Billy Taylor, an acclaimed jazz pianist and composer who became one of the genre's most ardent advocates through radio, television and the landmark Jazzmobile arts venture, has died. He was 89.
Taylor died of a heart attack Tuesday in Manhattan, said his wife, Theodora.
"He enjoyed his life," she said. "Music was his love."
Though he had a noteworthy career as a musician and composer that spanned decades, and played with luminaries such as Miles Davis, Dizzy Gillespie and Charlie Parker, Taylor probably was best known as a tireless jazz booster, educator and broadcaster.
He led the studio orchestra of the NBC show "The Subject Is Jazz" in 1958 and was musical director for David Frost's talk show from 1962 to 1972. He founded Jazzmobile in the 1960s — a mobile, outdoor stage begun on a parade float that would take free music to inner-city neighborhoods. He was the host of popular jazz shows on National Public Radio starting in the late 1970s.
And, in what he later called one of his more significant accomplishments, he profiled musicians for CBS' "Sunday Morning" show — winning an Emmy Award in 1983 for a piece on Quincy Jones.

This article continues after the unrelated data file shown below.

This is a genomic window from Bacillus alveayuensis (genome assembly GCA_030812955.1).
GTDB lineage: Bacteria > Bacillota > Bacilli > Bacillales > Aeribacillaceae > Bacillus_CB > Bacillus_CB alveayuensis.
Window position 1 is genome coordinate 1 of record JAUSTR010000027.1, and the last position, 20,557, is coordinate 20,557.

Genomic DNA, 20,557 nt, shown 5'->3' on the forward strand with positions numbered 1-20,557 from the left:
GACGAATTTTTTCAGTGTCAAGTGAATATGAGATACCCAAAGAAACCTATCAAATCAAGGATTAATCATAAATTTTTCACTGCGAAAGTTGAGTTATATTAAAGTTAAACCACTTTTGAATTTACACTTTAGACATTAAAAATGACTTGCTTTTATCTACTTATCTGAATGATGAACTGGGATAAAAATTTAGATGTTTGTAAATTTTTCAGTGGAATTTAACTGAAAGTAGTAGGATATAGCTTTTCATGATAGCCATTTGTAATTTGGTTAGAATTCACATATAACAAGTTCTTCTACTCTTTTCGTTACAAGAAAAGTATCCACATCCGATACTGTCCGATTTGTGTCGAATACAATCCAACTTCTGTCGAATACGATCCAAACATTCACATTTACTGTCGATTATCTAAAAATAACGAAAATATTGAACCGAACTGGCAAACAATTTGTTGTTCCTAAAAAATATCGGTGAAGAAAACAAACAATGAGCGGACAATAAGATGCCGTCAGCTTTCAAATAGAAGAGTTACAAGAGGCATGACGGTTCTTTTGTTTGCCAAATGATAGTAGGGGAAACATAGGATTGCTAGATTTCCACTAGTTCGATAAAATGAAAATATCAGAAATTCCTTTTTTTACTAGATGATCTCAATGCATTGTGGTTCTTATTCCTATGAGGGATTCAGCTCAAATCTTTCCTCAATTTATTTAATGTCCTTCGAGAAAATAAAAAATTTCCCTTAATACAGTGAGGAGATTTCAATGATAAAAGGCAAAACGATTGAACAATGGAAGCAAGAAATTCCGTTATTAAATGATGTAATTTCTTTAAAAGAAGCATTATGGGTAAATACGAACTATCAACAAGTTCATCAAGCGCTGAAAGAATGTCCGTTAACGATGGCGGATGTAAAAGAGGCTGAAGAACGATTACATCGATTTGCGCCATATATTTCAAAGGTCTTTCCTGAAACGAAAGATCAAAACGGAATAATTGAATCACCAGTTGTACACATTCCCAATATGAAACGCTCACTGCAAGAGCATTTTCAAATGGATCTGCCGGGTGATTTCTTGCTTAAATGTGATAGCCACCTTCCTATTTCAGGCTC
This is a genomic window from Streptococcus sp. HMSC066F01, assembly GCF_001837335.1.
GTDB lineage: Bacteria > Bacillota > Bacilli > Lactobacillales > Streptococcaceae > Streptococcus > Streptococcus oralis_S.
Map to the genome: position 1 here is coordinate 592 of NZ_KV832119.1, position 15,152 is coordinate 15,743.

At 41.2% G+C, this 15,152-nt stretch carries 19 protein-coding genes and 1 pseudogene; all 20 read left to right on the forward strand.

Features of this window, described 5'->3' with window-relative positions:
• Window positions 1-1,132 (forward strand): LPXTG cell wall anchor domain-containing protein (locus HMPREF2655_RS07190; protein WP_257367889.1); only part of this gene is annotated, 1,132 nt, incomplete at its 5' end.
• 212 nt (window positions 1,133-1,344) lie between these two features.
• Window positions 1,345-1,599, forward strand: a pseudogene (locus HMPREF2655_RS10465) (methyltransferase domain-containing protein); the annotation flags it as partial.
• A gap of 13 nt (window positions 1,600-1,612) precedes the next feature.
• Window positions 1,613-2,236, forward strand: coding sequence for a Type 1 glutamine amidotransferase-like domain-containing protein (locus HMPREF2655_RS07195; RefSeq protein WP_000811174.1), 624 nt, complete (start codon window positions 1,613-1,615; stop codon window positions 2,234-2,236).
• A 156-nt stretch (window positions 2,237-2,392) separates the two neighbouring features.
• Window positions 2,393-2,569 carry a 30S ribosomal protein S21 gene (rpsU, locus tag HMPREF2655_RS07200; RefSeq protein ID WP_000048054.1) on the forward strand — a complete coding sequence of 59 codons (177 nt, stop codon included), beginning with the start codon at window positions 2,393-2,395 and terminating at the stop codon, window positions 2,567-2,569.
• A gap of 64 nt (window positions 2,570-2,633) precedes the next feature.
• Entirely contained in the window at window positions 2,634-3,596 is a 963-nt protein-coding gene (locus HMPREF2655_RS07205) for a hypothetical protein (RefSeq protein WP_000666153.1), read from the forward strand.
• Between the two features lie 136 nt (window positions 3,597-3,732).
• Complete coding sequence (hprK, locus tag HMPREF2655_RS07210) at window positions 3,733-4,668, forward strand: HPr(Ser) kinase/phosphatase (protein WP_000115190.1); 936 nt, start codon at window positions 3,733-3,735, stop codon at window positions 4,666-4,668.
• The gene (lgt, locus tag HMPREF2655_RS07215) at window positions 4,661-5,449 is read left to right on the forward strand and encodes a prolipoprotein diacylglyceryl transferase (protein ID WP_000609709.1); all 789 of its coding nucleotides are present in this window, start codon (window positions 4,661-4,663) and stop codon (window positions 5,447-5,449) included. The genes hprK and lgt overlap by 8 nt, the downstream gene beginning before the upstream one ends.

When asked by an interviewer in 2007 how he would talk to a jazz newbie, he said it depended on the "quality of the music."
"When it's well-played, there's not a lot you have to say, because if you play it right, then people get that melody, the rhythm, or whatever the aspect of the music is that is attractive to them. But one of the things that we have not done is to put jazz in the position that it deserves in our society," he said.
For Taylor, jazz was a central musical form for telling the story of America.
"If you really listen to that, study that, everything you need to know about America is right there, and it's up to us who've experienced much of that to be able to share that," he said.
William Taylor was born July 24, 1921, in Greenville, N.C., but grew up mostly in Washington, D.C. After graduating from Virginia State College, where he studied sociology and music in the 1940s, he moved to New York City to forge a career as a jazz pianist.
He lucked out, landing a gig playing with Big Sid Catlett, Charlie Drayton and Ben Webster opposite the Art Tatum Trio, he told an interviewer in 1994.
He went on to lead the Billy Taylor Trio, and composed dozens of pieces for ensembles as well as more than 300 songs, including the popular "I Wish I Knew How It Would Feel to Be Free."
Taylor, who earned a doctorate in music education from the University of Massachusetts at Amherst, lectured at numerous colleges and universities.
In addition to his wife, he is survived by a daughter, Kim Taylor-Thompson, a law professor at New York University. A son, Duane, died in 1988.Copyright © 2015, Los Angeles Times